This dramatic form also allows the wisdom it seeks to impart to take work dialectically on the reader. I will argue that the wisdom imparted by the Book of Job does not, as it is often argued, support the notion of a moral universe; one that is just but whose justice man can never hope to know. That God appears to Job in the conclusion seems to point against the idea that the author of Job wishes us to understand God as unknowable. Equally, I do not believe that the Book supports a notion of a moral or just God. Quite the opposite, in fact, as it seems to reject the premise that God can be seen in the realm of justice at all. As such, the Lord does not provide an answer to Job's complaint (certainly not in the judicial senses of these words) but merely a rebuff to the notion that he might be called to answer. Equally, Job's repentance is not one based on a greater understanding of the moral framework of his punishment, but merely a bowing to the ultimate power of the Lord's might.
Before we analyze the Lord's speeches in the latter part of the book, we must first characterize precisely what Job is complaining of. Job, by his own account, was a pillar of the community he "went to the gate of the city / and took my seat in the public square, / the young men saw me and stepped aside / and the old men rose to their feet" (29:7-8). Job knew the things that were expected of him by virtue and by his God, and he has performed them with diligence and care (see his description in Chapter 31). We are even told that it was considered by the Lord himself that there "is no-one on earth like him; he is blameless and upright, a man who fears God and shuns evil." Indeed, it is precisely Job's inherent goodness that leads him to be singled out for the painful wrath that Satan1, with the Lord's express approval, rains down upon his head. As such, Job's complaint, though it is modulated throughout the thirty or so chapters that take up the central part of the Book, is simply this: I am innocent, so why has the Lord treated me so badly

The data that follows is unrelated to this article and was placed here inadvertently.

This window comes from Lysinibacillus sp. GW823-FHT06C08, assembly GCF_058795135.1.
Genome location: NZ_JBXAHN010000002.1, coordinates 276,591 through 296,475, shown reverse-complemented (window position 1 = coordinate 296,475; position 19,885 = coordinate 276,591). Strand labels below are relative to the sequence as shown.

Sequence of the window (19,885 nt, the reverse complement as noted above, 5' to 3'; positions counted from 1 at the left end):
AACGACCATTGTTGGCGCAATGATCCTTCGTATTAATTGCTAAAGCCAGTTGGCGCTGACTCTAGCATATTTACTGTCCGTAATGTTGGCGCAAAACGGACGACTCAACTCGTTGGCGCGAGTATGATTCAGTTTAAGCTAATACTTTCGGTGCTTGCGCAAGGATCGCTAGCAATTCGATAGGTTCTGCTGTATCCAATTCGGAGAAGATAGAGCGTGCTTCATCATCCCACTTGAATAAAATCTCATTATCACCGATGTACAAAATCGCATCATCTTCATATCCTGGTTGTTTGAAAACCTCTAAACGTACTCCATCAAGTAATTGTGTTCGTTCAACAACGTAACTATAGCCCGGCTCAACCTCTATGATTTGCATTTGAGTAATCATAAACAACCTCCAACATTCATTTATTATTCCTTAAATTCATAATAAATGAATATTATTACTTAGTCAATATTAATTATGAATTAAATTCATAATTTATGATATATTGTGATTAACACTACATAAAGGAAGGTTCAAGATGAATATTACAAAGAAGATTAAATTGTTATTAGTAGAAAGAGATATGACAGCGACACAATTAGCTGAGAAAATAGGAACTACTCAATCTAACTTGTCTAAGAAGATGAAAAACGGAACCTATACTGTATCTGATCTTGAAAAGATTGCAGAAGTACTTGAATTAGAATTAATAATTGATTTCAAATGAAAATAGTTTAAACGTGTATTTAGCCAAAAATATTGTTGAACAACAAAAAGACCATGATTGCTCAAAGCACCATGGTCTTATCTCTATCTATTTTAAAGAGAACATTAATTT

These are precisely the terms on which the debate between Job and his three friends, Eliphaz the Temanite, Bildad the Shuhite, and Zophar the Naamathite, take place. Job says is that he is innocent of crimes, therefore he should not be punished. He goes further and seems to suggest that there must be some mistake on the Lord's part, that if he were able to bring his case before the Lord, "he would not press charges against me" (23:6). Job even reaches the extreme (much to his friends amazement and fear) of suggesting that the Lord has absented the realms of justice entirely, "surely God lives, who has denied me justice" (27:2). Though his three friends argue against Job, they do so from the same standpoint, i.e. the Lord's punishment would only be just if he punished the wicked. However, they work from the opposite direction; assuming that the Lord must be just, and therefore, if he is punishing Job, Job must be worthy of punishment. They take the inverse view of the relationship of just punishment to sinful behavior - if a man is as afflicted as Job then "Surely such is the dwelling of an evil man; / such is the place of one who knows not God." There is some evidence in the text that, at the time of writing, this conception of divine justice was the prevalent one. Job even says to his friends admonishments, "Who does not know all these things"
I will argue that the Lord's answer to Job overturns such a conception. To